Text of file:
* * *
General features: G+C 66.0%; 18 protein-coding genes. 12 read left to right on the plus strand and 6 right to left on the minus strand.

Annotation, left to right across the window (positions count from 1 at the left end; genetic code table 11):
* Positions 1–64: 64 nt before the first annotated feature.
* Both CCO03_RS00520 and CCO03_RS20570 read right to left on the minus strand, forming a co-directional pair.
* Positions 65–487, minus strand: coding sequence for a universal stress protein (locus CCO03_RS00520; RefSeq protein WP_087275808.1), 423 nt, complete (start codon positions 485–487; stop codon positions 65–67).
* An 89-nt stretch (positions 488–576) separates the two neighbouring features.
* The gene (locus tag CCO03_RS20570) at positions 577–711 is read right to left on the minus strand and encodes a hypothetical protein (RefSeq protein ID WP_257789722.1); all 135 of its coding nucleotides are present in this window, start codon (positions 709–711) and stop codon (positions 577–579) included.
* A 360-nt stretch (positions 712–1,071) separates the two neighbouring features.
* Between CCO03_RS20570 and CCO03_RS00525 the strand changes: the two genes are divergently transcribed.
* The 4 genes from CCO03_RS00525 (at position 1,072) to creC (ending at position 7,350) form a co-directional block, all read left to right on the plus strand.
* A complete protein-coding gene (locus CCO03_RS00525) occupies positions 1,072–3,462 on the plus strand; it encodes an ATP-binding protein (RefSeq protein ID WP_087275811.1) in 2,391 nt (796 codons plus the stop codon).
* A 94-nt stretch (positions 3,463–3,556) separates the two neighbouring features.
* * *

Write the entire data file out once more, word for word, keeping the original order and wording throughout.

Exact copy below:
General features: G+C 66.0%; 18 protein-coding genes. 12 read left to right on the plus strand and 6 right to left on the minus strand.

Annotation, left to right across the window (positions count from 1 at the left end; genetic code table 11):
* Positions 1–64: 64 nt before the first annotated feature.
* Both CCO03_RS00520 and CCO03_RS20570 read right to left on the minus strand, forming a co-directional pair.
* Positions 65–487, minus strand: coding sequence for a universal stress protein (locus CCO03_RS00520; RefSeq protein WP_087275808.1), 423 nt, complete (start codon positions 485–487; stop codon positions 65–67).
* An 89-nt stretch (positions 488–576) separates the two neighbouring features.
* The gene (locus tag CCO03_RS20570) at positions 577–711 is read right to left on the minus strand and encodes a hypothetical protein (RefSeq protein ID WP_257789722.1); all 135 of its coding nucleotides are present in this window, start codon (positions 709–711) and stop codon (positions 577–579) included.
* A 360-nt stretch (positions 712–1,071) separates the two neighbouring features.
* Between CCO03_RS20570 and CCO03_RS00525 the strand changes: the two genes are divergently transcribed.
* The 4 genes from CCO03_RS00525 (at position 1,072) to creC (ending at position 7,350) form a co-directional block, all read left to right on the plus strand.
* A complete protein-coding gene (locus CCO03_RS00525) occupies positions 1,072–3,462 on the plus strand; it encodes an ATP-binding protein (RefSeq protein ID WP_087275811.1) in 2,391 nt (796 codons plus the stop codon).
* A 94-nt stretch (positions 3,463–3,556) separates the two neighbouring features.